Get out the shopping bags and your walking shoes. Time to head to the farmers’ market.
For winter-weary cooks, the reopening of the seasonal farmers’ markets is as welcome as any warm-and-sunny forecast.
For those who need a slight prompt to explore a venue of friendly vendors and fresh food, consider what three market experts advise: Susan Berkson, the voice of the Minneapolis Farmers Market (quite literally, she broadcasts weekly Fresh & Local podcasts from the market; find them at www.mplsfarmersmarket.com or on iTunes); Tricia Cornell, author of the new “Minnesota Farmers Market Cookbook” (Voyageur Press, $24.99), and Beth Dooley, author of “Minnesota’s Bounty: The Farmers Market Cookbook” (University of Minnesota Press, $29.95).
• For best selection, go early. Some farmers pick produce at night. The closer you choose your food to picking time, the fresher it will be. Not so incidentally, there are fewer shoppers and easier parking at that time of the morning.
• Bring small bills. Some vendors accept credit cards; many do not.
• Don’t haggle over prices. “Growers are thoughtful about how to price their food, and they’re unlikely to want to reduce prices,” Berkson said. At the end of that day’s market, however, farmers may lower prices on what remains.
• Shop on weekdays if you don’t like crowds. Some markets are open on weekdays, so check your favorite’s schedule.
• Slow down and enjoy the experience. The market is a destination as much as a grocery venue.
• Talk to people. Visit with the farmers and other vendors. Chat with other shoppers. “There are lots of conversations that might not take place at a supermarket,” Berkson said.
• Expand your world. Go to a market outside your neighborhood. Explore many other markets. “I don’t like to be a regular. I love to travel to different markets,” Cornell said.
• Switch up what you buy. Reach for that unfamiliar pepper or herb. Or simply expand your weekly mealtime repertoire with produce you skip over at the supermarket. “It’s a great place to discover new foods,” Dooley said.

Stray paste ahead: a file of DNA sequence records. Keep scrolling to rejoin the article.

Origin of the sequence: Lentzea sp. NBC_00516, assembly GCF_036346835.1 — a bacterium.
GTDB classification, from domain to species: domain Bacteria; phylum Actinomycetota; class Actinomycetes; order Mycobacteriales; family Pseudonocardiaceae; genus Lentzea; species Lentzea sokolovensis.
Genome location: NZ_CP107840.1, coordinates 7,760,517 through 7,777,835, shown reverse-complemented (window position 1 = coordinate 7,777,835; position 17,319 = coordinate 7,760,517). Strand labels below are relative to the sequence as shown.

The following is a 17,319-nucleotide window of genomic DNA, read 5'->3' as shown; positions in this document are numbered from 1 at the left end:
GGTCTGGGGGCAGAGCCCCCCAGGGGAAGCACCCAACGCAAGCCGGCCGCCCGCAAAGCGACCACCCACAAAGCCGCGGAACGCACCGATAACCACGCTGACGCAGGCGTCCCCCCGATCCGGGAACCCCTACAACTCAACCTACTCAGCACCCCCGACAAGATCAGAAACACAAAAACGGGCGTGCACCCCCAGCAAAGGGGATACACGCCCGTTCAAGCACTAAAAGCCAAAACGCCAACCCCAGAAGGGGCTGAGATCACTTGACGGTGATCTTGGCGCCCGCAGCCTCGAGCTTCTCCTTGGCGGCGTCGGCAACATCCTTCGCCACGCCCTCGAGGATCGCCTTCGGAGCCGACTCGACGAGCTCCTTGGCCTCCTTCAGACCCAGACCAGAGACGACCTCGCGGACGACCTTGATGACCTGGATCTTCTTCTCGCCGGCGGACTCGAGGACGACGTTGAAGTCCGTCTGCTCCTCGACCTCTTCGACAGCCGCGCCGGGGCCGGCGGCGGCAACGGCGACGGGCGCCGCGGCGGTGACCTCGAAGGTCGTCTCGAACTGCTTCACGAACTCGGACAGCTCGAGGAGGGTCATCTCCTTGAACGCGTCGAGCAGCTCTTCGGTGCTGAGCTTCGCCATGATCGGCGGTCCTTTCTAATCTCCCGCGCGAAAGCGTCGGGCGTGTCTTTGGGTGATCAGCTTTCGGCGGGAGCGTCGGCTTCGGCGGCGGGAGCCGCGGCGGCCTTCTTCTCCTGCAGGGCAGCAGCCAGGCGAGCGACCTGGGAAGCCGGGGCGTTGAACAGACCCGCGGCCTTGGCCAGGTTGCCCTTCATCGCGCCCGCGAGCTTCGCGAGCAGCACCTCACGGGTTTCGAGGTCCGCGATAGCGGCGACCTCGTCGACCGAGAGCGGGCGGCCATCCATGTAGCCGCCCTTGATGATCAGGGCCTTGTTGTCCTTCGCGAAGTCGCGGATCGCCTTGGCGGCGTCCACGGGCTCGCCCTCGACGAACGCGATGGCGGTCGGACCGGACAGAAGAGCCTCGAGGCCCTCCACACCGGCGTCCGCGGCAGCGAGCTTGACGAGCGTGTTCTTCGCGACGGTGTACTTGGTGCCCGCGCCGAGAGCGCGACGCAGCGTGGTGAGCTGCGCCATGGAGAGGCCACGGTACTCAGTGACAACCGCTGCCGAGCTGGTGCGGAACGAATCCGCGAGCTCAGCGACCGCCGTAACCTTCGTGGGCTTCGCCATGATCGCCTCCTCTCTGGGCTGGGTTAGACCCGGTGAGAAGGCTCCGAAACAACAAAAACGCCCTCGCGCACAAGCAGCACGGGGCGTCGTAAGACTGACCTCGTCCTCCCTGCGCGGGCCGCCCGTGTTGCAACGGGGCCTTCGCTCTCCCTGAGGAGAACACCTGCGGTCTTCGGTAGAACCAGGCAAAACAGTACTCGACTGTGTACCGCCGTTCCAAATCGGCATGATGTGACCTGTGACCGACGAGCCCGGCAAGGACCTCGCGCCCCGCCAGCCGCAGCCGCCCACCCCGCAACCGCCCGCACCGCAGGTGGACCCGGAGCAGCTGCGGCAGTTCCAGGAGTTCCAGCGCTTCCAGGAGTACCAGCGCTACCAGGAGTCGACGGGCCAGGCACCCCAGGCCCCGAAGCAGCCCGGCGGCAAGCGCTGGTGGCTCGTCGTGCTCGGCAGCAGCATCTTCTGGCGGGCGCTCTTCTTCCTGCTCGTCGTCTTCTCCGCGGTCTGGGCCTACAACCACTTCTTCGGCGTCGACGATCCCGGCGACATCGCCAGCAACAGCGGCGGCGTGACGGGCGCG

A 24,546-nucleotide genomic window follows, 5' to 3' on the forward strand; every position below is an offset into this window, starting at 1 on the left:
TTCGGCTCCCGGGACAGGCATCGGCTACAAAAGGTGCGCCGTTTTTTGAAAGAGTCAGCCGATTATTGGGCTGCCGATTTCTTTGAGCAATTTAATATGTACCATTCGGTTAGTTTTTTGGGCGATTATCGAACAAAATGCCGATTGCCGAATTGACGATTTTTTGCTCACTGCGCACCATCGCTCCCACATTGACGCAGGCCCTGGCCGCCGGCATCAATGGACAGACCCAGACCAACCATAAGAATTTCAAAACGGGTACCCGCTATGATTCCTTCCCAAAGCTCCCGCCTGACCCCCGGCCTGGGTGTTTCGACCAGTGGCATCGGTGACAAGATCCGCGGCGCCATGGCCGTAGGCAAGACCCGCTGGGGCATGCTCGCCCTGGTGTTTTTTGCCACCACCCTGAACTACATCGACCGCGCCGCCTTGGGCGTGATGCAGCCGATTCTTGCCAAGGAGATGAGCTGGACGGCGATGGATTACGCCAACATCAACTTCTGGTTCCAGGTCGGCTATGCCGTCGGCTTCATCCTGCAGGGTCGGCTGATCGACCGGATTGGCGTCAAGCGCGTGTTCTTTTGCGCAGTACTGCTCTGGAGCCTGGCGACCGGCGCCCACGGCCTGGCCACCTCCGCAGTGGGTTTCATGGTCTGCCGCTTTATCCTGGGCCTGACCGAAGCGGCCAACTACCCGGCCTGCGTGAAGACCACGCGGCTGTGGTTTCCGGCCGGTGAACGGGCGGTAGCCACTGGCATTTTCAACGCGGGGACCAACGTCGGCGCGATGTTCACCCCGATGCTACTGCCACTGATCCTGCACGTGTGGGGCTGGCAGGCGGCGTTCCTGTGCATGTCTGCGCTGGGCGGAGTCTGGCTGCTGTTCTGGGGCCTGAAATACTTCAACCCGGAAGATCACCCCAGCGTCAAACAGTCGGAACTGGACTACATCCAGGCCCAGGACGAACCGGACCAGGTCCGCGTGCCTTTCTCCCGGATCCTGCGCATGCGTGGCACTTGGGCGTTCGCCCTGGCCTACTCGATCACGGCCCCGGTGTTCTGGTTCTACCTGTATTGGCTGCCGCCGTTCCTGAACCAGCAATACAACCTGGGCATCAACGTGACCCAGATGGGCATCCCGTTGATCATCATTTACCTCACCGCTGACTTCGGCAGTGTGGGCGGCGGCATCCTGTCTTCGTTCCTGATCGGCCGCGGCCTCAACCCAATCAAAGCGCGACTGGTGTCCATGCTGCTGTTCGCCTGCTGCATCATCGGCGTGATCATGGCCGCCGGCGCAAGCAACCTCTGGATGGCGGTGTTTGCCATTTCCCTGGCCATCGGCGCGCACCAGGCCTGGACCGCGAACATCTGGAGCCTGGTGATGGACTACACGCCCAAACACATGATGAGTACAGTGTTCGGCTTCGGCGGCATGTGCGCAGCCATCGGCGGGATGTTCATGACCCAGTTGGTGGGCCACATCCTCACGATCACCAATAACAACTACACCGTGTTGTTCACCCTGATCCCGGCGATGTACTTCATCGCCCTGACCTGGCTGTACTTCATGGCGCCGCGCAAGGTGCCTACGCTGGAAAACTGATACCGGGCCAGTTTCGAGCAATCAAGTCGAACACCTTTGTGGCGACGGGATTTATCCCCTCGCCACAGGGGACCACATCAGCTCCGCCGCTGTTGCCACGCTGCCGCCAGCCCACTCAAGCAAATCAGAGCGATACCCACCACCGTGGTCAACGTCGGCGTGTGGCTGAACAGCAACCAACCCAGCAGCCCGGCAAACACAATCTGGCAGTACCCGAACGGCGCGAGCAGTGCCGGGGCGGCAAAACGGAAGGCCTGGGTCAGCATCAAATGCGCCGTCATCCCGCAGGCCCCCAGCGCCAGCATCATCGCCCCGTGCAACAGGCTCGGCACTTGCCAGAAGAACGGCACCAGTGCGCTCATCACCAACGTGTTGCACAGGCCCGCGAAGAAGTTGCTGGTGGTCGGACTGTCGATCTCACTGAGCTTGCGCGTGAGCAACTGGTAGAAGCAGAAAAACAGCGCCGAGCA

• Tell growers what you’d like to see (and buy). “Our growers talk to consumers to see what they would like,” Berkson said.
• Find out about your food – where it’s grown, when it’s picked, how it’s grown. Ask questions. “When there’s not a crowd, farmers love to talk about what they do,” Cornell said.
• Find heirloom varieties of produce. “Many are available only at the market because they’re grown in limited quantity and/or because they’re very perishable and couldn’t withstand the shipping and storage,” Dooley said.
• Plan your menu based on the market. “This time of year, you have to go and be ready to be inspired by what’s there,” Cornell said.
• Don’t overbuy, tempting as it is. “I shop the market with a list just like at a grocery store, so I don’t get more than I can use,” Cornell said.
• First-timer at the market? For the full experience, wait a few weeks until there’s more selection, suggests Cornell, who notes that it’s still worth exploring in the early part of the season, with its young greens and root vegetables that have been wintered in the ground (parsnips, sunchokes), since it’s still the right time, weatherwise, for roasting root vegetables.
I’m hungry already.
“When buying food that’s so fresh, the less you do to it the better. Obviously, roasting vegetables this time of year is good. But a lot of things that we eat cooked can also be eaten raw. Grate turnips or slice them thin; same with beets. Brussels sprouts are good raw when young,” said Cornell. “Or if you’re used to eating lettuce fresh, try it in lettuce soup, a fresh springy dish.”